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Indonesia’s Big Choice: Can Jokowi or Prabowo Restore Growth?

Whoever wins the tight race needs to shore up the country’s finances and find new motors for the economy.

Indonesia is the world’s third-largest democracy, but it has had only one directly elected president. On July 9 the country’s 187 million voters will elect a successor to incumbent Susilo Bambang Yudhoyono, who is barred from seeking a third five-year term. What once looked like a shoo-in for the popular Jakarta governor Joko Widodo, 53, has turned into a neck-and-neck race with his opponent, the wealthy former army general Prabowo Subianto, 62.

The election is seen as a watershed for a country at a crossroads. The archipelago’s $900 billion economy is Southeast Asia’s largest, but after years of robust growth, it has decelerated because of the unwinding of the global commodities boom and slower growth in its main market, China. Unlike neighboring Thailand and Malaysia, which diversified their economies by building a manufacturing base, Indonesia remains a commodities-driven economy. The country is the world’s largest exporter of thermal coal and palm oil and a major producer of copper, nickel, bauxite, tin and gold as well as oil and gas. “We now have no choice but to boost our manufacturing and services sectors,” says Sarina Lesmina, head of Indonesian research at CLSA in Jakarta.

Although Jokowi, as Widodo is popularly known, is a fresh political face with the reputation of a reformer, and Prabowo is perceived as the candidate of the establishment, there isn’t much of a difference between the two candidates’ economic policies. “Both candidates boast similar platforms, but the key is who is better in executing his plans,” says Lesmina.

Indonesia’s overleveraged economy suffered a huge setback in the aftermath of the Asian financial crisis in the late 1990s. The rupiah tanked, Indonesians poured into the streets demanding the ouster of President Suharto, a dictator who had ruled for 31 years. In the end, the International Monetary Fund led a $43 billion bailout from multilateral lenders and other donors. Suharto was forced to step down and the country gradually opened up its economy to foreign investors, selling state assets as well as financially troubled companies.

The Asian crisis set in motion political reforms leading to a new constitution and free elections. The reforms, combined with the country’s emergence as a key supplier of raw materials to China, unleashed a long period of growth. Indonesia’s gross domestic product has grown at a rate of 5.5 percent or more every year since 2002, making it a darling of foreign investors. Indeed, the Indonesia Stock Exchange is Asia’s best-performing market on a five-, ten- and 15-year basis. The market’s Composite Index is up 14.7 percent year-to-date, as of July 4.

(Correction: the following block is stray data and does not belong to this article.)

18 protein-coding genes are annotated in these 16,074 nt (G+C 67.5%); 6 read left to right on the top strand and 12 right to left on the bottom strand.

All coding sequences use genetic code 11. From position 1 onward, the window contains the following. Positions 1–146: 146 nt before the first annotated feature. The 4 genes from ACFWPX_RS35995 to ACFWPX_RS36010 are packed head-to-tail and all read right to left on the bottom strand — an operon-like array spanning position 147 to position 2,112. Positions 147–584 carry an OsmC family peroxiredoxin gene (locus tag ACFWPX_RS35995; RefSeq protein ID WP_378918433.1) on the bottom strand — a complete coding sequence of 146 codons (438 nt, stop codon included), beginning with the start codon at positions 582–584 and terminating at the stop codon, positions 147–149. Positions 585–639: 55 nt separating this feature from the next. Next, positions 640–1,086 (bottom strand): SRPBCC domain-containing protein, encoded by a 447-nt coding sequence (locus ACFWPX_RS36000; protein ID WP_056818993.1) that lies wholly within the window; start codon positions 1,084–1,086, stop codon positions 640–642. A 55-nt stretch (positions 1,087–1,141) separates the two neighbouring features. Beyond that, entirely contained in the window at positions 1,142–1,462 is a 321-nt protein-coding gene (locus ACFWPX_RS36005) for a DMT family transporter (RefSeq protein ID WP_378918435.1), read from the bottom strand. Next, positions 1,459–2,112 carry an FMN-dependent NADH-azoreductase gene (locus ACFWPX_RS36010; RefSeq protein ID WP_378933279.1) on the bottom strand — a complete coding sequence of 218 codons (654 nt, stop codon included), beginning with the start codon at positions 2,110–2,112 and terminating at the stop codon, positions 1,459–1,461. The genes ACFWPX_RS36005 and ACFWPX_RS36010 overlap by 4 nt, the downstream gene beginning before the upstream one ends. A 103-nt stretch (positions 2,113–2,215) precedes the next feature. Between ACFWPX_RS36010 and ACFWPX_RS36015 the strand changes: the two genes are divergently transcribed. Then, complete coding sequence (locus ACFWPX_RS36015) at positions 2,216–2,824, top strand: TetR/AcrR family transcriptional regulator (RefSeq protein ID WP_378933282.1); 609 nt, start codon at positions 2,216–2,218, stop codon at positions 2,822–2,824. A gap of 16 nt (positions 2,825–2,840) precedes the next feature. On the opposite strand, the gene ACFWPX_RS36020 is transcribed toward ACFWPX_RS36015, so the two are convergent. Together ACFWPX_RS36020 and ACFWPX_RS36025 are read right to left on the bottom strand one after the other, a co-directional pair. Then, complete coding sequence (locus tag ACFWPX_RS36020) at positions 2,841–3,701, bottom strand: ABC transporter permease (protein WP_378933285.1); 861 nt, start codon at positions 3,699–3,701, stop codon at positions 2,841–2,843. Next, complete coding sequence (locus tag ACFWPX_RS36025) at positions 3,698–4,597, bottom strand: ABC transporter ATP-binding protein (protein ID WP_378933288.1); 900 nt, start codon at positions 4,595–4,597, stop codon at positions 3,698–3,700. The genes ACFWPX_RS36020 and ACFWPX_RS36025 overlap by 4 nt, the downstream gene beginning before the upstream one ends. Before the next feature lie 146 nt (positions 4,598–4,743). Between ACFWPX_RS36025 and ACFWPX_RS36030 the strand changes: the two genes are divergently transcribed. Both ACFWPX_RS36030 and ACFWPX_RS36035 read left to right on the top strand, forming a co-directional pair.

Inadequate infrastructure, labor market regulations and low productivity have held back the push into manufacturing. “The problem is, Indonesia’s peers in the region are starting to become much more competitive,” says Shaun Levine, Southeast Asia analyst for Eurasia Group in Washington, D.C. The Philippines and Vietnam are now attracting investments that previously went to Indonesia. Despite being the world’s biggest market for BlackBerry devices, Indonesia recently lost a bid to Malaysia to host a BlackBerry manufacturing plant because of inadequate infrastructure. Earlier this year, Samsung Electronics Co., which had been looking to build a plant to make cell phone batteries in the country, switched to Vietnam because that country offered better investment incentives.

In the aftermath of U.S. Federal Reserve’s announcement that it would begin tapering asset purchases, Indonesia suffered as part of the so-called Fragile Five emerging-markets countries. Falling commodity exports had helped widened the current-account deficits, and $24 billion in fuel subsidies expanded its budget deficit. As the central bank moved to tighten monetary policy, it began choking off growth. The country’s growth rate slowed to 5.8 percent last year from 6.3 percent in 2012, and it is expected to decline further, to 5.3 percent this year.

Both Jokowi and Prabowo have articulated audacious growth programs through massive building of infrastructure. Projects worth $150 billion — mainly ports, roads, railways, power plants and water supply projects — could be added to the pipeline over the next five years. To help fund his ambitious development program, Jokowi plans to phase out fuel subsidies within five years and to exert better control over the budget, whereas Prabowo has pledged to tackle tax evasion to increase tax receipts from the current 12 percent of GDP to 16 percent.

Worryingly for foreign investors, both candidates have whipped up economic nationalism during the campaign. They have talked about imposing restrictions on foreign investment, particularly in the banking sector; reviewing trade deals; raising mining taxes; and implementing an export ban on unprocessed minerals. “You need to separate election rhetoric from reality,” says Levine. “At the end of the day, they both know the country needs foreign investments. I don’t see Indonesia closing down or putting up huge barriers.”